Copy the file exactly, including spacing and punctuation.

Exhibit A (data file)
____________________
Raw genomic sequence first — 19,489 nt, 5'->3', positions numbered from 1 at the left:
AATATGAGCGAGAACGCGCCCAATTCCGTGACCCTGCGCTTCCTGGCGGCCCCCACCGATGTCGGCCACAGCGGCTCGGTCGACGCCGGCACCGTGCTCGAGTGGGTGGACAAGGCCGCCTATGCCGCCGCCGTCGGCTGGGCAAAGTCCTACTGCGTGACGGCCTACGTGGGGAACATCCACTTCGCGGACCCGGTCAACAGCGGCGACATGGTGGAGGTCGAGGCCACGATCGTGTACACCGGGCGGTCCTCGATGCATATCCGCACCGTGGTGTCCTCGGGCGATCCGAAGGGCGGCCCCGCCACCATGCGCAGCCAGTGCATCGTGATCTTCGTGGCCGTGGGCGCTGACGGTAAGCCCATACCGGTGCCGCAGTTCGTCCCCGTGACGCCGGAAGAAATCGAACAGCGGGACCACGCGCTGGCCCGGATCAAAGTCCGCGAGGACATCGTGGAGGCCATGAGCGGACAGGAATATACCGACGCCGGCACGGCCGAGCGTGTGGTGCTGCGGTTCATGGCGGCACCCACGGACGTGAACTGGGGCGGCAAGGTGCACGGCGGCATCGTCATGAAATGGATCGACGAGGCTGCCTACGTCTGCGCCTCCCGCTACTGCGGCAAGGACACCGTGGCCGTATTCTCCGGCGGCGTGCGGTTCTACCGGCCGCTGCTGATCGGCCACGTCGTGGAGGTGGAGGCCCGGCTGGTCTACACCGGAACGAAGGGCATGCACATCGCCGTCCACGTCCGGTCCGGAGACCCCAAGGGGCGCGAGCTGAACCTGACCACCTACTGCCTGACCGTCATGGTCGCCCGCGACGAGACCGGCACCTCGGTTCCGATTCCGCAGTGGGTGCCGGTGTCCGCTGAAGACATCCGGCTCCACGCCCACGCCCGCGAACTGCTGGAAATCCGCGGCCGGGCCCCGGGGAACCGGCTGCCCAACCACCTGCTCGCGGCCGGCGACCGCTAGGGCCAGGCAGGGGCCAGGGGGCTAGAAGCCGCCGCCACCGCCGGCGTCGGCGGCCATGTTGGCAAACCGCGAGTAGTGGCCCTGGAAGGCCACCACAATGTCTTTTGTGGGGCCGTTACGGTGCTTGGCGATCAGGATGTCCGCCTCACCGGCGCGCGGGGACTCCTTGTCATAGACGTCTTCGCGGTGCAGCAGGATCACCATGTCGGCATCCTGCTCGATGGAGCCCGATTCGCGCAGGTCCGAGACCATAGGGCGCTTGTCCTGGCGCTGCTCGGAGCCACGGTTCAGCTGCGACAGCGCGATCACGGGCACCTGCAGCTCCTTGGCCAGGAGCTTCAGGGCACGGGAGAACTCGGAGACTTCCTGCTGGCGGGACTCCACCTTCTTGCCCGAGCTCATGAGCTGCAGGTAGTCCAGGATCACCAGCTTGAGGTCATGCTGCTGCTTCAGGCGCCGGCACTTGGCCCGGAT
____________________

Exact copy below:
Raw genomic sequence first — 19,489 nt, 5'->3', positions numbered from 1 at the left:
AATATGAGCGAGAACGCGCCCAATTCCGTGACCCTGCGCTTCCTGGCGGCCCCCACCGATGTCGGCCACAGCGGCTCGGTCGACGCCGGCACCGTGCTCGAGTGGGTGGACAAGGCCGCCTATGCCGCCGCCGTCGGCTGGGCAAAGTCCTACTGCGTGACGGCCTACGTGGGGAACATCCACTTCGCGGACCCGGTCAACAGCGGCGACATGGTGGAGGTCGAGGCCACGATCGTGTACACCGGGCGGTCCTCGATGCATATCCGCACCGTGGTGTCCTCGGGCGATCCGAAGGGCGGCCCCGCCACCATGCGCAGCCAGTGCATCGTGATCTTCGTGGCCGTGGGCGCTGACGGTAAGCCCATACCGGTGCCGCAGTTCGTCCCCGTGACGCCGGAAGAAATCGAACAGCGGGACCACGCGCTGGCCCGGATCAAAGTCCGCGAGGACATCGTGGAGGCCATGAGCGGACAGGAATATACCGACGCCGGCACGGCCGAGCGTGTGGTGCTGCGGTTCATGGCGGCACCCACGGACGTGAACTGGGGCGGCAAGGTGCACGGCGGCATCGTCATGAAATGGATCGACGAGGCTGCCTACGTCTGCGCCTCCCGCTACTGCGGCAAGGACACCGTGGCCGTATTCTCCGGCGGCGTGCGGTTCTACCGGCCGCTGCTGATCGGCCACGTCGTGGAGGTGGAGGCCCGGCTGGTCTACACCGGAACGAAGGGCATGCACATCGCCGTCCACGTCCGGTCCGGAGACCCCAAGGGGCGCGAGCTGAACCTGACCACCTACTGCCTGACCGTCATGGTCGCCCGCGACGAGACCGGCACCTCGGTTCCGATTCCGCAGTGGGTGCCGGTGTCCGCTGAAGACATCCGGCTCCACGCCCACGCCCGCGAACTGCTGGAAATCCGCGGCCGGGCCCCGGGGAACCGGCTGCCCAACCACCTGCTCGCGGCCGGCGACCGCTAGGGCCAGGCAGGGGCCAGGGGGCTAGAAGCCGCCGCCACCGCCGGCGTCGGCGGCCATGTTGGCAAACCGCGAGTAGTGGCCCTGGAAGGCCACCACAATGTCTTTTGTGGGGCCGTTACGGTGCTTGGCGATCAGGATGTCCGCCTCACCGGCGCGCGGGGACTCCTTGTCATAGACGTCTTCGCGGTGCAGCAGGATCACCATGTCGGCATCCTGCTCGATGGAGCCCGATTCGCGCAGGTCCGAGACCATAGGGCGCTTGTCCTGGCGCTGCTCGGAGCCACGGTTCAGCTGCGACAGCGCGATCACGGGCACCTGCAGCTCCTTGGCCAGGAGCTTCAGGGCACGGGAGAACTCGGAGACTTCCTGCTGGCGGGACTCCACCTTCTTGCCCGAGCTCATGAGCTGCAGGTAGTCCAGGATCACCAGCTTGAGGTCATGCTGCTGCTTCAGGCGCCGGCACTTGGCCCGGAT